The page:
There have been hundreds of female TikTokers and YouTubers who left Somalia as a result of harassment, abuse, and threats they experienced online that led to fear for their safety. More than 6 were killed or disappeared, while dozens forced into rehabilitation centers by their parents.

Apart from these immediate effects, it is obvious that the consequences of online GBV exacerbate women’s digital exclusion and further contribute to the greater digital gender divide, with Somali women and girls having less access to technology and the internet compared to boys and men. While there is no data exactly showing the level of access to technology and the internet of different groups in Somalia, a report published by Bareedo Platform’s Digital Help Desk in 2021 indicates that 90 percent of the parents worry about girls more than boys. In some instances, they even link their concern to the growing offline sexual violence against women and girls in Somalia.


Several UN resolutions recognize the online GBV in the international human rights framework on women’s rights and violence against women. In view of these, the government of Somalia, all levels either federal or state level and other concerned actors in Somalia need to take this matter seriously and act quickly towards establishing and safeguarding an online environment that is safe and conducive to engagement for all and to meaningfully address gender-based harassment against women and girls. Wider dialogues and discussions that bring the government together—tech companies, civil society organizations, digital rights experts, and women groups—should be organized to increase collaboration and partnerships toward solving online gender-based violence and abuse in Somalia. The investment in women’s digital literacy and their equal access to technology and the internet should be promoted and be a paramount in all development strategies, policies and plans.

The public awareness rising on safe use of the internet should be put on high priority to increase public knowledge toward understanding and eliminating threats and abuse targeting women and girls in online spaces. Schools need to include digital safety lessons and awareness-raising activities in their teaching programs to educate children and young people on the risks they may encounter when using the Internet and how they can deal with them.

What is also important is the simplification and translation of the tools and resources that can help women and girls with knowledge and information to minimize, prevent, and handle many different forms of online harassment. Particular and appropriate digital security resources and trainings. The particular needs of the most vulnerable groups, such as women in media, women in movements, human rights defenders, activism, public work, and so on, should be addressed. Trainings and rapid responses targeting these groups should be prioritized to increase their awareness and knowledge to mitigate digital risks and protect their information, data, devices, and communications against digital security risks.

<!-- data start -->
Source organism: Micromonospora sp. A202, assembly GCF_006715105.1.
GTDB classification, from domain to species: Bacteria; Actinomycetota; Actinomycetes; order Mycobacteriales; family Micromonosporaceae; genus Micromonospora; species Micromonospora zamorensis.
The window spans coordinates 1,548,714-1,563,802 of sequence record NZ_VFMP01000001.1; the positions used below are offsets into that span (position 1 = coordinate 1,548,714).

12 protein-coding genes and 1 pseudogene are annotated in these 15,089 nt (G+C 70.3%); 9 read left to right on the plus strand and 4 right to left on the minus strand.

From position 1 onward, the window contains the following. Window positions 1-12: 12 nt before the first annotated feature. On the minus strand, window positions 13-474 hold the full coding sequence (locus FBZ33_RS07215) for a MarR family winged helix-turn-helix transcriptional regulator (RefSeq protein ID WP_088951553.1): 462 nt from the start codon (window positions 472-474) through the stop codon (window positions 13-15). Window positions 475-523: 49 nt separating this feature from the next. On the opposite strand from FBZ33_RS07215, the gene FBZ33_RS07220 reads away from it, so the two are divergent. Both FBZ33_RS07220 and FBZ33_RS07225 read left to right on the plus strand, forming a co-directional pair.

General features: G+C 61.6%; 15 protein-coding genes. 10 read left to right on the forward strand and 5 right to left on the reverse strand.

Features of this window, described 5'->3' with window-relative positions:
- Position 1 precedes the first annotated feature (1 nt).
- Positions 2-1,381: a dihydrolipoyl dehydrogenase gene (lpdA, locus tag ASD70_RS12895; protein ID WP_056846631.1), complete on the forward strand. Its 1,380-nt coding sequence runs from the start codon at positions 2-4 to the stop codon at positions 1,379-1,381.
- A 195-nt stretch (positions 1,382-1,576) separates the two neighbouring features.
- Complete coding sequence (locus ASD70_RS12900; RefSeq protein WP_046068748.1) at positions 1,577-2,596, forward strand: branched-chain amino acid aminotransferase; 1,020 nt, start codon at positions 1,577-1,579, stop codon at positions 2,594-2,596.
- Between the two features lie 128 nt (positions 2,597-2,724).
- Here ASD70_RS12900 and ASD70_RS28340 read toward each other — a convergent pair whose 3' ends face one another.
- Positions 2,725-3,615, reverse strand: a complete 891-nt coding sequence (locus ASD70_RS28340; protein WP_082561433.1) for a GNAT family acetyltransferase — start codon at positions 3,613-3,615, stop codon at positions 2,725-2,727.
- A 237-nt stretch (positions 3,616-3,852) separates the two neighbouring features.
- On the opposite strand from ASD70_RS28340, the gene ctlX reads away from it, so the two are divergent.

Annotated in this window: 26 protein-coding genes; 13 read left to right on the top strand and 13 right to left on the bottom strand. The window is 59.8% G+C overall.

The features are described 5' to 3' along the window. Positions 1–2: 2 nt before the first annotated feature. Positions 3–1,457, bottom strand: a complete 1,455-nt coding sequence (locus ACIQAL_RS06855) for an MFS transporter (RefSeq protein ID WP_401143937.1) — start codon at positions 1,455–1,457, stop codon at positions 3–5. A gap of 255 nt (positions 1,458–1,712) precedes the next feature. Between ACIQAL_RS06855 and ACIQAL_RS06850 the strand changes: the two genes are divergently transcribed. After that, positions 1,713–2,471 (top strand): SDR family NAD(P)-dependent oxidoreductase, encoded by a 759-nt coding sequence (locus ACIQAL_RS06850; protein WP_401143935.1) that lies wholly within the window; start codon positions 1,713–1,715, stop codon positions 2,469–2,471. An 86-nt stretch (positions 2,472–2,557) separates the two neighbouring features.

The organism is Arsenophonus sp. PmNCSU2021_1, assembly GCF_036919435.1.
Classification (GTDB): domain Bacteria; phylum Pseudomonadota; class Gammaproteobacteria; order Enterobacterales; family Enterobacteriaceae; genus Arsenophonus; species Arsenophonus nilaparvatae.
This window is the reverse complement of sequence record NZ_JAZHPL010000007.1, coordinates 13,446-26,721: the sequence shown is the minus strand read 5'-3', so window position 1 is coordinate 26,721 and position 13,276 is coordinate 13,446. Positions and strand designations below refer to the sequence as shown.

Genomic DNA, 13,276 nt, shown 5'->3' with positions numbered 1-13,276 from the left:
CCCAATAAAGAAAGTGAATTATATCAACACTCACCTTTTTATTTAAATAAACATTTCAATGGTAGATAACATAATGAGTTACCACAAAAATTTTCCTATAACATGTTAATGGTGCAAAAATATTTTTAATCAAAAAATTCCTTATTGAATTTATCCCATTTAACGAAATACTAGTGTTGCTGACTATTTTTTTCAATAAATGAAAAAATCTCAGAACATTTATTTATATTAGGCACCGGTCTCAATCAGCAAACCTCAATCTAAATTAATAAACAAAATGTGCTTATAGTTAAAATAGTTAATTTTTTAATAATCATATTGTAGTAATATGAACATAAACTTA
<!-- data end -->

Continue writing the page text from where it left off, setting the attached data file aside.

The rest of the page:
Online gender-based violence is deeply rooted in discriminatory social norms and gender inequality and is often connected to prevalent offline gender-based violence in Somalia, which is one of the highest in the world. The same patterns that girls and women face offline are replicated by perpetrators online, turning the lifeline of the internet into a hostile environment for women and girls in Somalia. Some of the threats and risks targeted at women and girls include hacking, impersonation, surveillance/tracking, harassment/spamming, and the malicious distribution of intimate photos and messages.

Online GBV has been on the rise in Somalia, up to 71% by 2022. While online violence is common in Somalia, women and girls are uniquely targeted because society in general is patriarchal and offline gender-based violence is already widespread in Somalia. Popular women, such as those in social media, media, human rights, activism, and public positions, are often disproportionately targeted with online abuse, which risks further silencing their voices online.

The problem of online GBV has been out of hand and has been increasing rapidly in recent years as a result of a number of reasons, mainly the increased use of internet and technology in Somalia, further sparked after COVID-19, the high prevalence of digital illiteracy and limited digital security knowledge among women and girls, limited public awareness on safe use of the internet and the problems of online violence, and less focus on this matter by the decision-makers. The problems of online GBV resulted in severe consequences and challenges that prevented many women and girls from experiencing the benefits that the internet can offer and further exacerbated women’s digital exclusion.

In view of these, the decision-makers, civil society, tech companies, and all other concerned parties in Somalia should work toward establishing a safer internet for all. Increased knowledge on cybercrimes and how to deal with them through public awareness-raising, inclusion in school curricula, and targeted trainings are needed to effectively address online GBV in Somalia.